The Real Deal New York

It’s taking longer to get into the black renting apartments on Airbnb

Landlords would have to rent unit 22 days longer than they did four years ago to break even with a traditional lease
October 13, 2017 08:05AM

Airbnb Founders Joe Gebbia, Nathan Blecharczyk and Brian Chesky (Credit: Getty Images)

Renting an apartment out on Airbnb as a de-facto hotel just doesn’t pencil out like it used to.

In order to break even with the average annual rent for a long-term lease, an Airbnb host would have to rent an apartment on the home-sharing site for an average of 216 days, up from 194 days in 2012, according to a new study.

Researchers at New York University, along with economists from Airbnb, conducted the study to help inform the public policy debate on short-term rental sites, the Wall Street Journal reported.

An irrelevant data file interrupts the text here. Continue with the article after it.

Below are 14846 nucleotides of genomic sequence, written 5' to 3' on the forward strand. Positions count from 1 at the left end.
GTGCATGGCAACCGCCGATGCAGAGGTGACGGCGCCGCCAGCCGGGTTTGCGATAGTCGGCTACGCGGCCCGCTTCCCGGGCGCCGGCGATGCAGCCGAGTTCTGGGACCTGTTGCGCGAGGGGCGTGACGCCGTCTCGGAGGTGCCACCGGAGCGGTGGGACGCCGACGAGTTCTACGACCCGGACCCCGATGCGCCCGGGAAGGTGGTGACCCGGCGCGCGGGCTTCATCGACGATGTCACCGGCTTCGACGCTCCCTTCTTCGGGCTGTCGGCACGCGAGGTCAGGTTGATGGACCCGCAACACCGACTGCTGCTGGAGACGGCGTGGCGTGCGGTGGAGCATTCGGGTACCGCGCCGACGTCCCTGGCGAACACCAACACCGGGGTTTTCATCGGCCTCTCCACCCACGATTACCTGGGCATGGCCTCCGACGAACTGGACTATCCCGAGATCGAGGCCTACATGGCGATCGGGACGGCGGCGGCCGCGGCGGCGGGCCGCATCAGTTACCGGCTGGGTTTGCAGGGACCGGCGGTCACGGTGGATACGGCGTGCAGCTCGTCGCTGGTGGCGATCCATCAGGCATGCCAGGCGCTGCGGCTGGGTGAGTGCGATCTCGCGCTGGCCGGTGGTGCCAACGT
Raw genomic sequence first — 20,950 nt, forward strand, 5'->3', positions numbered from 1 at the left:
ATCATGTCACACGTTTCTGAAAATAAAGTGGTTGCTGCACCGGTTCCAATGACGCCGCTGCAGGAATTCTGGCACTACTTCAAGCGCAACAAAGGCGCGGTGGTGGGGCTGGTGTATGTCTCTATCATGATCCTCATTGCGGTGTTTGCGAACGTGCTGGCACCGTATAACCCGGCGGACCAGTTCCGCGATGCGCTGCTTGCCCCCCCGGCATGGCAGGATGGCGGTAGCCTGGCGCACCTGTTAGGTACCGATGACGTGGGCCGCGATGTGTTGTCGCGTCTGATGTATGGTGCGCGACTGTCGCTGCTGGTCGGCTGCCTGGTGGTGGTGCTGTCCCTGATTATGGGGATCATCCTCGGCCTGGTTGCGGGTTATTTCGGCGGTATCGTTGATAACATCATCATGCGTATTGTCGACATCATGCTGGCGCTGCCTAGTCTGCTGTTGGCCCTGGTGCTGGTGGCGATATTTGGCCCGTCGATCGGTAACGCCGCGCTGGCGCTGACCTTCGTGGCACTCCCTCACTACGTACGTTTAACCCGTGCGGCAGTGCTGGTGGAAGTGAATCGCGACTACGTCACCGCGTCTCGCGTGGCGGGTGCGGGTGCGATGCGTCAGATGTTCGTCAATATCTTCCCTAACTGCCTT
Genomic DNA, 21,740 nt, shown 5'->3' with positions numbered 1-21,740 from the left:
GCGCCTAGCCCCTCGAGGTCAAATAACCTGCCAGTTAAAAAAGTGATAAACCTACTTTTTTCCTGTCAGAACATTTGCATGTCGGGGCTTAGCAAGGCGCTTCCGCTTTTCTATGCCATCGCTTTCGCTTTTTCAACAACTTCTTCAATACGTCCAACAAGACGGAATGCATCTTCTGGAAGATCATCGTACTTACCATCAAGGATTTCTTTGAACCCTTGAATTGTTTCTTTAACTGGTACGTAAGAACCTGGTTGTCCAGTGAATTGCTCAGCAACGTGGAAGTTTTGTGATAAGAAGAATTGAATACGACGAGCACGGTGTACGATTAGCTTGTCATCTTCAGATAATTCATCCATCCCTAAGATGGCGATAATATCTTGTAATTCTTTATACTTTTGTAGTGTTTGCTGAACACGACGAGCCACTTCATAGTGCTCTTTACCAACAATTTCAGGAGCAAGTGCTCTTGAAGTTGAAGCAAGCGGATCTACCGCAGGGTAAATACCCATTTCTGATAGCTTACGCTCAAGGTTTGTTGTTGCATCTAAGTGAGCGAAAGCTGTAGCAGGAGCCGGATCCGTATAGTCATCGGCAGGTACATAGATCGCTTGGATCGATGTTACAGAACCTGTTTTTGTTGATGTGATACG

“You’ve got to be really successful at doing it and you have to really dedicate yourself to doing it, given the costs,” said Ingrid Gould Ellen, on of the report’s authors and a professor of urban policy and planning at NYU’s Wagner Graduate School of Public Service. “For most it’s not going to be worth it.”

The NYU professors said they weren’t paid for the study, which also shows that the share of entire homes rented in New York City fell to 53 percent last year from 68 percent in 2011.

The shift could be a result of more regulatory scrutiny, including a law the state passed year putting in place a $7,500 penalty for advertising a short-term rental in a building with fewer than three units on sites like Airbnb.

The San Francisco-based startup, meanwhile, is partnering with Miami-based Newgard Development Group on an Airbnb-branded apartment building as it tries to get cozy with landlords and property managers. [WSJ] – Rich Bockmann